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Thursday, February 20, 2014

James Calantjis Writes Carmen Farina: Stop The Bizarre Process of Observing ATRs

Jim Calantjis is a crusader. He took on the violations of law and process in School Leadership Teams, and has made a major impact on the information people who are on the SLT have and need to be effective.

Below is a letter he wrote both Chancellor Carmen Farina and UFT President Michael Mulgrew about ATRs being observed. Why did the UFT allow this? A highly trained professional becomes a substitute teacher, often not even in his/her subject area, then gets moved from school to school every week, and then has to deal with an observation that lasts all of a few minutes on what he/she taught in a classroom where the children are unknown, as is the curriculum?

C'mon, get these teachers back to their classrooms. Now.

Betsy Combier
Carmen Farina

To: cgfarina <>
Cc: mmulgrew <>
Sent: Tue, Feb 18, 2014 2:26 pm
Subject: Re: Roving ATR Supervisors

Dear Chancellor Farina,
  I thought I would inform you, in case you were not aware, about the ATR roving supervisors.
  The supervisors contact the ATRs and arrange to have them teach lessons in their subject areas in  schools they happen to be in that week. The ATR, whose job it is to cover classes and implement the absent teacher's lesson plan, is thrust into a teaching environment, where he/she does not know the students or the school environment. In many cases they are asked to teach  generic lessons and do not have access to classroom teaching resources. In essence,they are set up to fail, and at the mercy of the supervisors, who hold them and the lesson to unattainable standards.
  I think you can see how this practice certainly abuses the professionalism of teachers. They are being observed in an arbitrary and capricious manner without benefit of having a regular program or classes. They can not demonstrate effective classroom management, tone, differentiation of instruction or teaching rigor, in a one period lesson with students they do not know.
  ATRs should not be forced to conduct these high stakes lessons under these conditions. If the DOE wants to observe lessons, these teachers should be permanently placed in schools and in proper teaching environments.
 ATRs are valuable resources that are being wasted doing substitute work at high cost to city taxpayers. The DOE has hired 5000 teachers this school year while there are some 1200 ATRs.In addition,there is an ATR unit with several employees under Nicki Stanley at DOE central that adds to the cost along with the expense of roving supervisors.
 I hope you will take a close look in to this matter and dismantle this ATR unit and roving supervisors, placing ATRs back into permanent classroom settings.
James Calantjis

Washington State Vote To Use Statewide Standardized Tests in Teacher Evaluations, Fails

Washington Senate defeats teacher evaluation bill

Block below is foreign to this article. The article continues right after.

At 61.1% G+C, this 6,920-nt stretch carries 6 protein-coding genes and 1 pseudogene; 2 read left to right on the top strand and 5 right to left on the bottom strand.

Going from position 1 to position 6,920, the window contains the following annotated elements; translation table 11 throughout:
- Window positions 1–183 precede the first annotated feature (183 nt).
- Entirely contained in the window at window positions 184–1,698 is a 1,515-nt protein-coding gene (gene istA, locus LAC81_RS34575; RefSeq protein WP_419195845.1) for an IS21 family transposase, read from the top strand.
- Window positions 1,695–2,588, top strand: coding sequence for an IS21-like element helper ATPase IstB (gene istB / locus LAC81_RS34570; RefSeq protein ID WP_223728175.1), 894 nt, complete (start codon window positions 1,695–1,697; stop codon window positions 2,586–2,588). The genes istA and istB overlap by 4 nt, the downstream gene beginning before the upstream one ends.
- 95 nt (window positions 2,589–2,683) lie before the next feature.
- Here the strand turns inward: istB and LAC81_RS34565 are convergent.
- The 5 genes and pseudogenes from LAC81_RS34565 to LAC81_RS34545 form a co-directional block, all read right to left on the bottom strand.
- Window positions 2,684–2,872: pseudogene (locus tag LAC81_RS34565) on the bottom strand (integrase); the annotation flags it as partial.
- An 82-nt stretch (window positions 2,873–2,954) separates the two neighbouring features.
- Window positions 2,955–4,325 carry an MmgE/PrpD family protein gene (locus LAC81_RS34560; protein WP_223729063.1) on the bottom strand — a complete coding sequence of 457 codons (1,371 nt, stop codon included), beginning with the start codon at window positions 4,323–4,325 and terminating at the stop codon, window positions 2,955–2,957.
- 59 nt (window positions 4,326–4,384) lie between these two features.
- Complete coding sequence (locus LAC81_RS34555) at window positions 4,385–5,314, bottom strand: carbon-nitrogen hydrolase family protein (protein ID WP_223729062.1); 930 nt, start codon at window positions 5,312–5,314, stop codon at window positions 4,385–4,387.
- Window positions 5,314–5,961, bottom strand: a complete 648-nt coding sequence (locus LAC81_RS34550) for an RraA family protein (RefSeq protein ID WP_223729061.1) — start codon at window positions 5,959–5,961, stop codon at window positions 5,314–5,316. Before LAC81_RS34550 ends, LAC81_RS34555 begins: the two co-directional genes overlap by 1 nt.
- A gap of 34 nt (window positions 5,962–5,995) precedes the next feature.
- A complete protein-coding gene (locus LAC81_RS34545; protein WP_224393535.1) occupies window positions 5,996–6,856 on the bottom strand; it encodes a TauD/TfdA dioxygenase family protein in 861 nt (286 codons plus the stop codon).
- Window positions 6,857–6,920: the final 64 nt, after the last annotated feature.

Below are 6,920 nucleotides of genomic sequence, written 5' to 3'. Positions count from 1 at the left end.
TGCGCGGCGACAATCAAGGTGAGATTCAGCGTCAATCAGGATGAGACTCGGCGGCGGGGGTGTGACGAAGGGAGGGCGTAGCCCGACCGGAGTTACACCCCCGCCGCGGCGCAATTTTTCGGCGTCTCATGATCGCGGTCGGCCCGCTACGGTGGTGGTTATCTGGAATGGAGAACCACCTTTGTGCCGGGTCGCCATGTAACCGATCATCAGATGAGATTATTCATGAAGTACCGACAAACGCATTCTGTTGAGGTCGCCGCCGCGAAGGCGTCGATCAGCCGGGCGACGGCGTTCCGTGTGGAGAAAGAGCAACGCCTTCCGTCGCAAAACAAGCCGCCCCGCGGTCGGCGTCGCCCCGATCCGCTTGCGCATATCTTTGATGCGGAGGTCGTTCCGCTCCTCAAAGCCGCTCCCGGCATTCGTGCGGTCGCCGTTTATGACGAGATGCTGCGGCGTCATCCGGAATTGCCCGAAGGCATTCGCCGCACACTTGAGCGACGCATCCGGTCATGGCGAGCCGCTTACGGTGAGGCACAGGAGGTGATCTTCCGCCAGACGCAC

Updated 8:06 pm, Tuesday, February 18, 2014

OLYMPIA, Wash. (AP) — Education officials say the state will be limited in the way it can spend about $44 million in federal dollars after the Senate on Tuesday turned down a proposal that would have mandated the use of statewide standardized tests in educators' evaluations.
Senate Bill 5246, which failed by a 28-19 vote, would have revised the state's new teacher-principal evaluation system to accommodate a demand from the federal government to mandate using statewide standardized tests as a factor in evaluations.
Washington state has a waiver from provisions of the so-called No Child Left Behind law. It could lose the waiver and some federal money by not changing the current law, which only suggests the tests be used in evaluations instead of mandating them.
Sen. Rosemary McAuliffe, D-Bothell, said she voted against the bill because using state tests to measure student growth has not been proven to be an effective way to judge teachers.
"Nationwide we are a leader in the teacher-principal evaluation system," she said. "Why would we allow the federal government to break a system that is working?"
McAuliffe added that she thinks a better solution can be found before the end of the legislative session to extend the waiver and keep the federal dollars coming to Washington state.
Bruce Dammeier, R-Puyallup, who voted for the measure, was not so optimistic.
"We should expect to lose the waiver," he said. "There were forms of this bill that could be controversial ... but not the measure in front of us today."
Losing the waiver would mean nearly every school in the state would have to send a letter home to parents saying they are failing to meet the requirements of the federal education law.
Washington is one of a handful of states, including Oregon, Arizona and Kansas, in "high risk" of losing the waivers that have been granted to dozens of others.
The waivers are intended to give states more flexibility to figure out how to boost education without meeting 2014 deadlines under No Child Left Behind, which says every child in the country would be reading and doing math at grade level by the end of this school year.